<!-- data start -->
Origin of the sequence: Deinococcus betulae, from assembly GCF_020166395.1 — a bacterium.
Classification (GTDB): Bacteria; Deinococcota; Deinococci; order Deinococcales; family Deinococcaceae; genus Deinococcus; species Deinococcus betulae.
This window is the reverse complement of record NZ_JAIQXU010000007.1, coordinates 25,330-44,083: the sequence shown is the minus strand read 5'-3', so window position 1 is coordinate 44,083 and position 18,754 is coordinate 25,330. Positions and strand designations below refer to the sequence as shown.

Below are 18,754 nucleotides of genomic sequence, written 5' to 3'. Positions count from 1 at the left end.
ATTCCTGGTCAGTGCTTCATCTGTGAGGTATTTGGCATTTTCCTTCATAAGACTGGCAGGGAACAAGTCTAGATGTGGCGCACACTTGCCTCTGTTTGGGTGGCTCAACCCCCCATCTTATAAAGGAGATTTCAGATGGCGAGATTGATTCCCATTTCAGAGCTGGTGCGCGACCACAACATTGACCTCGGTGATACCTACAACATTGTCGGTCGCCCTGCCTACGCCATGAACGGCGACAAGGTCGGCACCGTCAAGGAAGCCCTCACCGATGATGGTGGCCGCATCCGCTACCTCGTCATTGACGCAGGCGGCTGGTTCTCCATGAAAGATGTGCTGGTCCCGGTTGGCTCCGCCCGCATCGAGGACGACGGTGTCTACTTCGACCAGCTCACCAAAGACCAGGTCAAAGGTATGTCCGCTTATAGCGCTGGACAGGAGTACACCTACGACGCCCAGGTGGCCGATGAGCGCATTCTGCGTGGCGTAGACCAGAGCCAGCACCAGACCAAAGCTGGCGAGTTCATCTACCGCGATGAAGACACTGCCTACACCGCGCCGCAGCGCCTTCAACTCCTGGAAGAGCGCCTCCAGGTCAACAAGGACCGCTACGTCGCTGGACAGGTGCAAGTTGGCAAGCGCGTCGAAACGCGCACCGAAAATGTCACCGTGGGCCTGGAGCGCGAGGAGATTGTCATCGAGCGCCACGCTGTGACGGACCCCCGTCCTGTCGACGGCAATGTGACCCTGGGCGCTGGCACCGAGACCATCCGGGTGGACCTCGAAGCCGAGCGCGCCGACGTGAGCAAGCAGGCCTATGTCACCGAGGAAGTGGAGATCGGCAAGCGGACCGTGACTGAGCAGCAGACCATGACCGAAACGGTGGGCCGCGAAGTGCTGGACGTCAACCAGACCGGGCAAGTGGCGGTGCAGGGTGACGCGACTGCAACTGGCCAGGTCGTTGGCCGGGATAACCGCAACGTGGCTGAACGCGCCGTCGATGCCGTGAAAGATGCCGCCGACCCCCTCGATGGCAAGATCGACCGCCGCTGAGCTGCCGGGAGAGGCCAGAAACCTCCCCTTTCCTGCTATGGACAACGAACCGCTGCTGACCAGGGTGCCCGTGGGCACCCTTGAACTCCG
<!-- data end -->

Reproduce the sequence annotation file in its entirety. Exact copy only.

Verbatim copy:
Origin of the sequence: Deinococcus betulae, from assembly GCF_020166395.1 — a bacterium.
Classification (GTDB): Bacteria; Deinococcota; Deinococci; order Deinococcales; family Deinococcaceae; genus Deinococcus; species Deinococcus betulae.
This window is the reverse complement of record NZ_JAIQXU010000007.1, coordinates 25,330-44,083: the sequence shown is the minus strand read 5'-3', so window position 1 is coordinate 44,083 and position 18,754 is coordinate 25,330. Positions and strand designations below refer to the sequence as shown.

Below are 18,754 nucleotides of genomic sequence, written 5' to 3'. Positions count from 1 at the left end.
ATTCCTGGTCAGTGCTTCATCTGTGAGGTATTTGGCATTTTCCTTCATAAGACTGGCAGGGAACAAGTCTAGATGTGGCGCACACTTGCCTCTGTTTGGGTGGCTCAACCCCCCATCTTATAAAGGAGATTTCAGATGGCGAGATTGATTCCCATTTCAGAGCTGGTGCGCGACCACAACATTGACCTCGGTGATACCTACAACATTGTCGGTCGCCCTGCCTACGCCATGAACGGCGACAAGGTCGGCACCGTCAAGGAAGCCCTCACCGATGATGGTGGCCGCATCCGCTACCTCGTCATTGACGCAGGCGGCTGGTTCTCCATGAAAGATGTGCTGGTCCCGGTTGGCTCCGCCCGCATCGAGGACGACGGTGTCTACTTCGACCAGCTCACCAAAGACCAGGTCAAAGGTATGTCCGCTTATAGCGCTGGACAGGAGTACACCTACGACGCCCAGGTGGCCGATGAGCGCATTCTGCGTGGCGTAGACCAGAGCCAGCACCAGACCAAAGCTGGCGAGTTCATCTACCGCGATGAAGACACTGCCTACACCGCGCCGCAGCGCCTTCAACTCCTGGAAGAGCGCCTCCAGGTCAACAAGGACCGCTACGTCGCTGGACAGGTGCAAGTTGGCAAGCGCGTCGAAACGCGCACCGAAAATGTCACCGTGGGCCTGGAGCGCGAGGAGATTGTCATCGAGCGCCACGCTGTGACGGACCCCCGTCCTGTCGACGGCAATGTGACCCTGGGCGCTGGCACCGAGACCATCCGGGTGGACCTCGAAGCCGAGCGCGCCGACGTGAGCAAGCAGGCCTATGTCACCGAGGAAGTGGAGATCGGCAAGCGGACCGTGACTGAGCAGCAGACCATGACCGAAACGGTGGGCCGCGAAGTGCTGGACGTCAACCAGACCGGGCAAGTGGCGGTGCAGGGTGACGCGACTGCAACTGGCCAGGTCGTTGGCCGGGATAACCGCAACGTGGCTGAACGCGCCGTCGATGCCGTGAAAGATGCCGCCGACCCCCTCGATGGCAAGATCGACCGCCGCTGAGCTGCCGGGAGAGGCCAGAAACCTCCCCTTTCCTGCTATGGACAACGAACCGCTGCTGACCAGGGTGCCCGTGGGCACCCTTGAACTCCG